Music gives me great happiness, knowing that it’s something I can put my imagination to. What I like to hear is something very surrealistic and some of it will evoke memories or images from early childhood, things from the past, long forgotten. To bring back lost information from the past is mystical.I think we’ve all been to places where there is something very interesting happening. I get these very strong feelings about a place or a person sometimes and they seem to always translate into music. Iceland is a place that no matter where you are, no matter where you turn your head and look, you will always find something magical happening. The beauty of its nature is like something you read about in fairy tales which is probably why Icelandic people believe in fairies and elves. Often it’s the people and their way of life that make a place fascinating which is the case for the Mooregate film that Colin Zantinge and I made together.
Q. I’ve heard that you don’t use delay pedals in the way that most of the ambient gear freaks out there are. Describe your technique and also silophone? How did you come to know about it?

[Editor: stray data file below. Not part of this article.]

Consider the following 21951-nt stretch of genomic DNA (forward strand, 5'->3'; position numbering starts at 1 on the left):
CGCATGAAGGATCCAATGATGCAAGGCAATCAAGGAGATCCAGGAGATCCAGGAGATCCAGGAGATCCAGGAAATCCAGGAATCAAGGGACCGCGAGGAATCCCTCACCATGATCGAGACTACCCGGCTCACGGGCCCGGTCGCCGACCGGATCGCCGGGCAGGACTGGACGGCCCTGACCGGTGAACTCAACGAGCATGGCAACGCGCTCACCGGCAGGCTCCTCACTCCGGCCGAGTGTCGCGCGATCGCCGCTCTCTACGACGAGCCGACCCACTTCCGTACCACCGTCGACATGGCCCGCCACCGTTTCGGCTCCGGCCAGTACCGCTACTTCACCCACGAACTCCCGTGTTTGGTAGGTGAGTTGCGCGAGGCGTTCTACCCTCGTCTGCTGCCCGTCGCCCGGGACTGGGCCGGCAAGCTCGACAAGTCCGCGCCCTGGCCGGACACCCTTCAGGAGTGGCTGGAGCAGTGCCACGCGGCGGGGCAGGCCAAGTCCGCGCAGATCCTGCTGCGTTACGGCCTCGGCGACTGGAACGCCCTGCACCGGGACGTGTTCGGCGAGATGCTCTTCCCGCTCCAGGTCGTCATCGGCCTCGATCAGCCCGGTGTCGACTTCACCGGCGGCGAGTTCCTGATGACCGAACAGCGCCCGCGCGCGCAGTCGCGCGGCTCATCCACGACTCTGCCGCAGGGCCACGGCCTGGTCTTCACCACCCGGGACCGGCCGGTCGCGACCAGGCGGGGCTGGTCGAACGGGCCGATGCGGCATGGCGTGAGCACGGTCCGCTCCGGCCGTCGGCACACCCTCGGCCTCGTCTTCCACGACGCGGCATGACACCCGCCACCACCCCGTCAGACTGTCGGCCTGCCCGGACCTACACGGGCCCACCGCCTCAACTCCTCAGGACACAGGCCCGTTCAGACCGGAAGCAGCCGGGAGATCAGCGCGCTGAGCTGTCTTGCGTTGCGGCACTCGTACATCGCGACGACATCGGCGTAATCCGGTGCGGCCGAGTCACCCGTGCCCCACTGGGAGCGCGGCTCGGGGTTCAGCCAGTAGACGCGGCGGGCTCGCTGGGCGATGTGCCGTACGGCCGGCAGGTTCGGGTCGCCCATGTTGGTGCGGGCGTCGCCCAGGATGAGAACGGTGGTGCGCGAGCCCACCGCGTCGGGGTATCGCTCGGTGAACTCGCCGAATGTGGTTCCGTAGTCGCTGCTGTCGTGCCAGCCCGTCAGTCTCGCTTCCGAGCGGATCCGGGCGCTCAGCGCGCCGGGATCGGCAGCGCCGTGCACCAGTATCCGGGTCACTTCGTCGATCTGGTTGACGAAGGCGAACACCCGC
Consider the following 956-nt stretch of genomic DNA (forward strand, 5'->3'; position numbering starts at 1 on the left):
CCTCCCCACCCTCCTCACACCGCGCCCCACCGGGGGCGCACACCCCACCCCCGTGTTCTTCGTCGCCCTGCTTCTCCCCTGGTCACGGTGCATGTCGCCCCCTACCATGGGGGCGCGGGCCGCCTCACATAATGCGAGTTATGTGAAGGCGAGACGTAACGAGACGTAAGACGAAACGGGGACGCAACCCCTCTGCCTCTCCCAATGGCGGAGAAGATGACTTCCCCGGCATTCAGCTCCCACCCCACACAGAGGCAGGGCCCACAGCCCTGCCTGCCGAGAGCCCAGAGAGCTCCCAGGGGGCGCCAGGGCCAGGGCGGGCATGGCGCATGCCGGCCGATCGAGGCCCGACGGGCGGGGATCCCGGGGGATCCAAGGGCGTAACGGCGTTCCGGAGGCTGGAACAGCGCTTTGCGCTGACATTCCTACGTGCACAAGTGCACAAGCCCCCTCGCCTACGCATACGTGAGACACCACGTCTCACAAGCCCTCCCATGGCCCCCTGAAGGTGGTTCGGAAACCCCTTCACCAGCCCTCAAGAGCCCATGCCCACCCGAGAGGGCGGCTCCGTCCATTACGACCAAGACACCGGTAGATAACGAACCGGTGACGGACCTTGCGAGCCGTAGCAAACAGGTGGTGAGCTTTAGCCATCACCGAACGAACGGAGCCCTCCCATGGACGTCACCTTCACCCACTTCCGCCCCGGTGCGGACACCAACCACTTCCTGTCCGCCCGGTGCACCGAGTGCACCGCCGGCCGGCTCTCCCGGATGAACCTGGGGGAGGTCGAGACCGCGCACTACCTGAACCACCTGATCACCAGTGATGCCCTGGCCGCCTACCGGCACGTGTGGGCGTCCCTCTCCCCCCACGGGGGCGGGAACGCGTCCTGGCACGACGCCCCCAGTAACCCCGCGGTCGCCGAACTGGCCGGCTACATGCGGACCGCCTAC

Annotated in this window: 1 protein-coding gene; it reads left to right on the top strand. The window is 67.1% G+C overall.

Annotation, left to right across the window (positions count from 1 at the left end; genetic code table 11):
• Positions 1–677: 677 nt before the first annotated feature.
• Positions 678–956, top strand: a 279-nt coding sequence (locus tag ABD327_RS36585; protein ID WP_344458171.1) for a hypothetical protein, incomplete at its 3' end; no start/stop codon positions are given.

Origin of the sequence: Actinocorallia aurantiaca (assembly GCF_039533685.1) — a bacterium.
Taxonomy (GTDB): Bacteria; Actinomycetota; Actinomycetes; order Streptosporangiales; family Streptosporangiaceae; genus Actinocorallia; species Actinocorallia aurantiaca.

Ans. My high school had this incredibly long corridor, like a narrow 100 meter long hallway with a concrete floor, ceiling and solid brick walls. It was called the corridor of time because it had these cute little mural paintings all along the corridor for each year that the school was open. The echo inside there was crazy and encouraged all the kids to make loud sounds to hear the cool effects when they walked through it. I remember that I used to wander off into the forest during bush parties and clap my hands really loud and listen to all the lonely echoes bouncing back and forth off the trees and rocks. I developed a fascination with acoustical places, especially ones that existed in nature and started using really big spaces and acoustic objects to make ambient treatments. They sounded very interesting, dynamic, three dimensional and mysterious. Listening back to a recording made in one of these places, you’d feel like you were right there inside of it.